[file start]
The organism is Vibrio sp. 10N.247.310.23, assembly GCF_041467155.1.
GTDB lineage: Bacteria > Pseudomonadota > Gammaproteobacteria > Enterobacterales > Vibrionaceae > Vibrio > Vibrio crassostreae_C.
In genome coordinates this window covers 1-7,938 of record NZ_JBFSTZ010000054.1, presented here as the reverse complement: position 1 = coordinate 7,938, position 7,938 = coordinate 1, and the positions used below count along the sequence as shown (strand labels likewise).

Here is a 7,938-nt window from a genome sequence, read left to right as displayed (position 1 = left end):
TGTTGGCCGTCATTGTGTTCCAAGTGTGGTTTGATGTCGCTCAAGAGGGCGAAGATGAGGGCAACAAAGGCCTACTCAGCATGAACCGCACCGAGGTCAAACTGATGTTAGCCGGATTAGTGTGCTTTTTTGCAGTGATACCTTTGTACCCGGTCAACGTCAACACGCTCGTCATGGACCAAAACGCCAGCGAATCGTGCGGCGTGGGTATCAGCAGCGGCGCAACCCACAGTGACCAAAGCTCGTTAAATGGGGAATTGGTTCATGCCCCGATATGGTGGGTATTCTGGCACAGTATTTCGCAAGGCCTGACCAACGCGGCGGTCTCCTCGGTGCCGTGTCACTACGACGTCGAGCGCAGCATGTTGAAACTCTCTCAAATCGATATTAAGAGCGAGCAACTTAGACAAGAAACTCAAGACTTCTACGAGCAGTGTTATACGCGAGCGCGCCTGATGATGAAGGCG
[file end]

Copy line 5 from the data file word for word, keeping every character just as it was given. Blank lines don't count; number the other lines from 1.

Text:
TGTTGGCCGTCATTGTGTTCCAAGTGTGGTTTGATGTCGCTCAAGAGGGCGAAGATGAGGGCAACAAAGGCCTACTCAGCATGAACCGCACCGAGGTCAAACTGATGTTAGCCGGATTAGTGTGCTTTTTTGCAGTGATACCTTTGTACCCGGTCAACGTCAACACGCTCGTCATGGACCAAAACGCCAGCGAATCGTGCGGCGTGGGTATCAGCAGCGGCGCAACCCACAGTGACCAAAGCTCGTTAAATGGGGAATTGGTTCATGCCCCGATATGGTGGGTATTCTGGCACAGTATTTCGCAAGGCCTGACCAACGCGGCGGTCTCCTCGGTGCCGTGTCACTACGACGTCGAGCGCAGCATGTTGAAACTCTCTCAAATCGATATTAAGAGCGAGCAACTTAGACAAGAAACTCAAGACTTCTACGAGCAGTGTTATACGCGAGCGCGCCTGATGATGAAGGCG